Suspense

by Karyn Good

I don’t pretend to know all the tricks or tactics involved in crafting a riveting romantic suspense. I do know it involves creating a chilling sense of foreboding, nail-biting urgency, and the clear perception of what is at stake. My current work-in-progress is supposed to be a romantic suspense. Halfway through revision number one, I felt additional research was in order.

The following are some suggestions I came across on creating chills, urgency and learning to turn everyday places into death traps.

Create a worst case scenario. You know your protagonists best, you know how to hit them were it hurts. It’s our job to create the most authentic monster under the bed for each character.

Foreshadowing is a tool in which the writer lays out clues and gives hints of what is to come. Who can forget the soothsayer in William Shakespeare’s Julius Caesar and the grave warning “Beware the ides of March”? It can be a valuable tool used to lead (or mislead) but only when applied correctly. It is not to be overused and it’s important to let the reader be allowed to figure things out for themselves.

The power of the anticlimax. Lull those poor characters into a false sense of security. Have them hearing noises, seeing things, or imagining the worst and then … nothing. Until the next time.

Cast the suspicion of guilt on more than one person. Perhaps your plot allows for the possibility of two potential villains.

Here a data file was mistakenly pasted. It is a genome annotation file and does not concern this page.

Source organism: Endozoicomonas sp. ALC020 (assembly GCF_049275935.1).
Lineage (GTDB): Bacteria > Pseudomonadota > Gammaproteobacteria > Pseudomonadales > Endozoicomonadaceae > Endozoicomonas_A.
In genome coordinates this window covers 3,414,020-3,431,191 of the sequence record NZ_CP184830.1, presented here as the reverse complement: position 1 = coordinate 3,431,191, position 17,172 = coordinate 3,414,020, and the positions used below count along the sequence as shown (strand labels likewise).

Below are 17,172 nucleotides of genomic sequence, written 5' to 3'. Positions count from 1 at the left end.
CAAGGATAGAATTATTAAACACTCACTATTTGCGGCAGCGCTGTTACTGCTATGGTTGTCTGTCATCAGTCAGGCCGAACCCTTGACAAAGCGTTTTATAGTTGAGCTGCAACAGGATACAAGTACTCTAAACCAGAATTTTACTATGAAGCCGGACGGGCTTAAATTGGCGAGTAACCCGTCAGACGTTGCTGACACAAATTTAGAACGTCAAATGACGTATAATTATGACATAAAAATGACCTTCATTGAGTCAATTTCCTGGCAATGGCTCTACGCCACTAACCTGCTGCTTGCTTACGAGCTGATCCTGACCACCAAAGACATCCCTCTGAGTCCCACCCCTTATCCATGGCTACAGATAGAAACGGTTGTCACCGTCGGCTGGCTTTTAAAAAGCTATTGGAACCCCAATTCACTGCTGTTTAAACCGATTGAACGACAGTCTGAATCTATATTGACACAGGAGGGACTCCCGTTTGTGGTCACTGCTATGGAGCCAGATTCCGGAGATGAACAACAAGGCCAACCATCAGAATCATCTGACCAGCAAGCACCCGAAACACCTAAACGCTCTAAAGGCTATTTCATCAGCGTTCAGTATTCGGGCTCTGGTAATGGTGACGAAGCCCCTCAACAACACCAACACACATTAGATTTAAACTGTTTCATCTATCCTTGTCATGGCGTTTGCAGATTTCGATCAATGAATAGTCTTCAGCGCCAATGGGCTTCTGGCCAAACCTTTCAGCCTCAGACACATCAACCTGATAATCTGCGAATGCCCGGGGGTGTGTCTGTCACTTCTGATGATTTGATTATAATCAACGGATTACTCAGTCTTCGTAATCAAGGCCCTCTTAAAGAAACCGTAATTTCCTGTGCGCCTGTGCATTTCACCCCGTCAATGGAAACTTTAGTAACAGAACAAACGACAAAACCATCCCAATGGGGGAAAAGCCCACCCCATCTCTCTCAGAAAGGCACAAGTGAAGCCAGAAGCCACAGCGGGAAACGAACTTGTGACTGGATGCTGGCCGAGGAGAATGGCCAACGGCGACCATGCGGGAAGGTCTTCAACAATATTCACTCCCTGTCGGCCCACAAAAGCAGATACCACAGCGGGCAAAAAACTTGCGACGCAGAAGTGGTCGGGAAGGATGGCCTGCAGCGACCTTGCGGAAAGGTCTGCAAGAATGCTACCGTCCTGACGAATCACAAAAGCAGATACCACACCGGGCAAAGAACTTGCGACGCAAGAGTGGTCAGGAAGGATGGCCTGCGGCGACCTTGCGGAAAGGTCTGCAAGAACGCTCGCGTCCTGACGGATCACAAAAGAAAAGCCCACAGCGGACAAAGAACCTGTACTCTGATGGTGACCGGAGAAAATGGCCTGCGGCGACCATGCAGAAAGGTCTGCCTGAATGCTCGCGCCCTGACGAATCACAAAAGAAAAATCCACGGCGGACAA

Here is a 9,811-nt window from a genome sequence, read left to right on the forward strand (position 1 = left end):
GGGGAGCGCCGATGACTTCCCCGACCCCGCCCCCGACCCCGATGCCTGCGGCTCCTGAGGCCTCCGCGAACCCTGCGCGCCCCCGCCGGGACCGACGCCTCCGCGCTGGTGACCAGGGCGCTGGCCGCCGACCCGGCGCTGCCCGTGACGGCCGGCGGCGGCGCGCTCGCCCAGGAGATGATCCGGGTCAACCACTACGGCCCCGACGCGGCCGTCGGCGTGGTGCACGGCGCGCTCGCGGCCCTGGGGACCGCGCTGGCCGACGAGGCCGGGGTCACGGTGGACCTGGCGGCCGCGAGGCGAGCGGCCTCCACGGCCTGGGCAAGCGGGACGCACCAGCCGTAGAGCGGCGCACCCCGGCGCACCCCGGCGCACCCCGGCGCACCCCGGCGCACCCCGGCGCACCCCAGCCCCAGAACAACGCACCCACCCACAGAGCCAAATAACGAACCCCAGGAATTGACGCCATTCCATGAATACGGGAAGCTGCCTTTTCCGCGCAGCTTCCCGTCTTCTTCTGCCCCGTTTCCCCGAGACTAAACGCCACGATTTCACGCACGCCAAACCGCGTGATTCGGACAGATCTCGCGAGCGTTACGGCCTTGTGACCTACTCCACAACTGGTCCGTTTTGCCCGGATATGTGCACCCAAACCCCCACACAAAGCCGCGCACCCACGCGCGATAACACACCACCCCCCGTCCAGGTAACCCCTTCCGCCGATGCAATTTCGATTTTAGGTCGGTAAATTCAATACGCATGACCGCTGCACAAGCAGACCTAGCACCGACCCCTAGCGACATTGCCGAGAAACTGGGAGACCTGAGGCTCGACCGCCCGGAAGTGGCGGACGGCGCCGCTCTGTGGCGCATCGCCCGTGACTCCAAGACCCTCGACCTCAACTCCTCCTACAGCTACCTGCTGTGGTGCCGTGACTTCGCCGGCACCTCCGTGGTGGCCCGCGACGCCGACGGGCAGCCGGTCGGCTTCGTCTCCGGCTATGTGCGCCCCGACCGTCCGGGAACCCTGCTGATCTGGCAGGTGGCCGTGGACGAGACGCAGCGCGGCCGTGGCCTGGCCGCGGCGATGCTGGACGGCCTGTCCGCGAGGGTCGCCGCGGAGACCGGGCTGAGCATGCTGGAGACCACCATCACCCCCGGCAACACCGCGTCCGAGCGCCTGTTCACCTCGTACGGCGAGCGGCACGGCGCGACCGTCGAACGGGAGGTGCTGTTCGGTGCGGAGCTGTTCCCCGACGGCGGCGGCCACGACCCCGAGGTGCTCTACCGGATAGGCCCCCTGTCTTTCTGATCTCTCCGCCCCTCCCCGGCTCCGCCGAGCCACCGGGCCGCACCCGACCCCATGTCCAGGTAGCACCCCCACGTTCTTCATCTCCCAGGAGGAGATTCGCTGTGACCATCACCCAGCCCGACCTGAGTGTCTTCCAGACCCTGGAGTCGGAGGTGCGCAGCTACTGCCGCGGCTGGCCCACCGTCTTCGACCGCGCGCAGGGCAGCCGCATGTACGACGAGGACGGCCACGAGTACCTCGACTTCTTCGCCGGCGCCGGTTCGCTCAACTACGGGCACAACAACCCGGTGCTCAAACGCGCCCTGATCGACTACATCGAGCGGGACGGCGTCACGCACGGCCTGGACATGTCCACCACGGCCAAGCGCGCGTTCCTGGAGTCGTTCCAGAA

Going, going, gone. The practice of killing someone off and escaping sagging middle syndrome. I bet those scenes are fun to write. Time to break out the nasty.

Seldom does a character meet their untimely demise on a brilliant sunlit day. Use the weather to your advantage. Nothing says plunging knife alert like thunder and lightening, an empty house, no power and a character all by his or her lonesome. Cliché but effective. We equate weather with mood, danger, and a host of other things.

Queue the dark, dank, rat infested alley. Or the grain field with it’s shimmering rows of wheat running long side the deserted gravel road. Ah, the setting. Be it scary or innocuous, make it work to your advantage.

Don’t forget sound effects. They function as the soundtrack would in a movie. Don’t neglect any of the six senses.

There are other ways to create suspense. These are but a few. Combine these ideas with a few of your own and see if you can craft a cunning romantic suspense.